Get it Behind Your Neck: Improving the Snatch and Jerk Overhead Position
The overhead position for the snatch and jerk is critical both for successful lifting and safety. Lifts from behind the neck can be a big help in improving these overhead positions through increased strength, mobility and consistency in position.
Overhead lifts starting from behind the neck allow a straight bar path to the overhead position, simplifying the movement and making it easier for the athlete to get the bar into position properly. This helps ingrain the feeling of the correct position overhead and helps lifters get the bar there more consistently when lifting from the front. This starting position also forces the upper back to extend and the shoulder girdle to open in order to press.
For the snatch, the primary choices are snatch push presses (always from behind the neck), snatch press (seated or standing), and what I incorrectly but stubbornly call a snatch Sots press for convenience (really the Sots press is a jerk-grip press from the bottom of a front squat)—a snatch-grip press behind the neck in the squat position is too long of an exercise name for my taste.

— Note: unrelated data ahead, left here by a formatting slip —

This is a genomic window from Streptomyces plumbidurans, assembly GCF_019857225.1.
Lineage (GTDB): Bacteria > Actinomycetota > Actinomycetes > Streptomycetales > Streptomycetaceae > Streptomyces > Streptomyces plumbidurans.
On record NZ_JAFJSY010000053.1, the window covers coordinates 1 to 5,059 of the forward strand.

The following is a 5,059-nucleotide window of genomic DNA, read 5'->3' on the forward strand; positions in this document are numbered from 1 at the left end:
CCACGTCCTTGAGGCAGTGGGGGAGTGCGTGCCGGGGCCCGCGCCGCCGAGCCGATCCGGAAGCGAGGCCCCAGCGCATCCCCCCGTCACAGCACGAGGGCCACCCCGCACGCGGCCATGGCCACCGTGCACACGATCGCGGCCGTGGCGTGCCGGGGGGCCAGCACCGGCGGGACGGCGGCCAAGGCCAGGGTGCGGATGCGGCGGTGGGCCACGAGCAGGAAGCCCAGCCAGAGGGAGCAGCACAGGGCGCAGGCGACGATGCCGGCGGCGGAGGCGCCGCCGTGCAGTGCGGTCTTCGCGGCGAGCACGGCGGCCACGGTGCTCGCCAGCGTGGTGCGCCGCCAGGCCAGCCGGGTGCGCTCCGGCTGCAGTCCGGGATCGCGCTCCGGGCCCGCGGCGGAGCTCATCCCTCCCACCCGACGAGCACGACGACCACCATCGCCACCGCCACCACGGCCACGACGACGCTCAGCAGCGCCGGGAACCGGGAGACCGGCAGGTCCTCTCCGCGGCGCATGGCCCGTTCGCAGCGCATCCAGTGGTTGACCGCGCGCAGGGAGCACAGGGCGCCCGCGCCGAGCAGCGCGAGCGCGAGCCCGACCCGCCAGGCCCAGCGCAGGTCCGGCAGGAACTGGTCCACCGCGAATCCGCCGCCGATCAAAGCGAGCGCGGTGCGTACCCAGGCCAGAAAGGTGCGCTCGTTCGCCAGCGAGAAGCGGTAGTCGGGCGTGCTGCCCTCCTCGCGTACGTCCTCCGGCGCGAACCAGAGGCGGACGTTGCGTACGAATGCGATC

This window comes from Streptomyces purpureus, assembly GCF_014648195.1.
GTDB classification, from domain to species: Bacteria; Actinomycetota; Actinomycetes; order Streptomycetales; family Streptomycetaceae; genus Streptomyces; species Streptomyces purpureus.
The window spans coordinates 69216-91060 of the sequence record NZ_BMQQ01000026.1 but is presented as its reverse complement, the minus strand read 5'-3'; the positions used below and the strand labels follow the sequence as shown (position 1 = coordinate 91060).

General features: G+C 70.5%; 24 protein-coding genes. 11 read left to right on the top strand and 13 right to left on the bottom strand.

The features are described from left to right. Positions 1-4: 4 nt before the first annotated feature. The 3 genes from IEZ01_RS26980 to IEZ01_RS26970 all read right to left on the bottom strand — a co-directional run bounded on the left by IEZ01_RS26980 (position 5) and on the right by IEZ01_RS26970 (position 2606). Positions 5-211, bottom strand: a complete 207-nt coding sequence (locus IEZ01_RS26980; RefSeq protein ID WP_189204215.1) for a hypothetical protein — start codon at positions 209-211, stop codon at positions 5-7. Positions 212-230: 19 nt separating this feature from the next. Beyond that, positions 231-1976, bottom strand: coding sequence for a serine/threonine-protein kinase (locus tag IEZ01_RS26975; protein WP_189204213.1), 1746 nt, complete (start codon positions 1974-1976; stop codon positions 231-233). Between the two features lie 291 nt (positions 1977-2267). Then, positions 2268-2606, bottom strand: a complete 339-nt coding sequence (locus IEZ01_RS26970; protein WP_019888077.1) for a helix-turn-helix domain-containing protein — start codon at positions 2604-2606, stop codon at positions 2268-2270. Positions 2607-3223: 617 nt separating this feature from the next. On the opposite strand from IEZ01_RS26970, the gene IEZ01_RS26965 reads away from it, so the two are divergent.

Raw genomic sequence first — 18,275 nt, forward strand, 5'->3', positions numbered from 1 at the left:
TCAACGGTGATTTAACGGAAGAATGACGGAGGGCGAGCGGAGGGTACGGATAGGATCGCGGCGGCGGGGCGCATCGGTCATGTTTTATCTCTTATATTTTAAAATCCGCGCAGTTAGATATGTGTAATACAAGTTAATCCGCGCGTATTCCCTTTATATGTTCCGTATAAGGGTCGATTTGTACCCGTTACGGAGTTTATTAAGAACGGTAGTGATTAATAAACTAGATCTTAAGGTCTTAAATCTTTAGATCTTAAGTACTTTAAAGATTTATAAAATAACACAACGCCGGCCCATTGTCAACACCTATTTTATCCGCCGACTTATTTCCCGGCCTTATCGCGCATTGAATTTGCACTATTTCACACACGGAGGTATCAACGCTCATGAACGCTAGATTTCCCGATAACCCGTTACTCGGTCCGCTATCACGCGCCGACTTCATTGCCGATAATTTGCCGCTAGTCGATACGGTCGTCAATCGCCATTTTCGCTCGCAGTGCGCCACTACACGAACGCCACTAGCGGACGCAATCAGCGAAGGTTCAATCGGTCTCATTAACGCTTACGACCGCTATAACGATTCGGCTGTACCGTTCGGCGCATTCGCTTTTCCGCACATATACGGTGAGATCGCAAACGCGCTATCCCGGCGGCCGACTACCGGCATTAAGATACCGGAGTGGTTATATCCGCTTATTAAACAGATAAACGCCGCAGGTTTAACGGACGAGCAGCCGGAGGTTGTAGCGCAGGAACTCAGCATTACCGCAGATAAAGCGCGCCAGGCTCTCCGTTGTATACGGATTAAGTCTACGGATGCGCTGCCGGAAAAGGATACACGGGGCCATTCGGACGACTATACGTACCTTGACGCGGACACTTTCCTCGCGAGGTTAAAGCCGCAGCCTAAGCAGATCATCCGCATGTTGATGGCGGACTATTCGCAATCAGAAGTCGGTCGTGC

For the jerk, you have the press and push press behind the neck, split push press behind the neck, jerk behind the neck, and power jerk behind the neck.
With regard to mobility, the trick is that the athlete must be mobile enough to perform the movement safely. The extremely inflexible will not even be able to get the bar past their heads from behind the neck—trying to perform these lifts in these cases will just beat up the shoulders. In some cases, though, light push presses may be possible because of the leg assistance through the lower portion of the pressing movement. Stay light and make sure all reps are smooth through the bottom and middle—there should be no grinding here.
As mobility improves, the loading of these exercises can be increased to provide more strengthening for the upper back to allow the proper supportive structure for overhead lifts.
Beginners with mobility issues can and should (barring pain) be doing some kind of behind the neck pressing exercise every day. As they advance, the frequency can be reduced as the loading is increased. More advanced lifters may still find loaded behind the neck work beneficial early in each training cycle as a way to fortify the foundation for the rest of the cycle.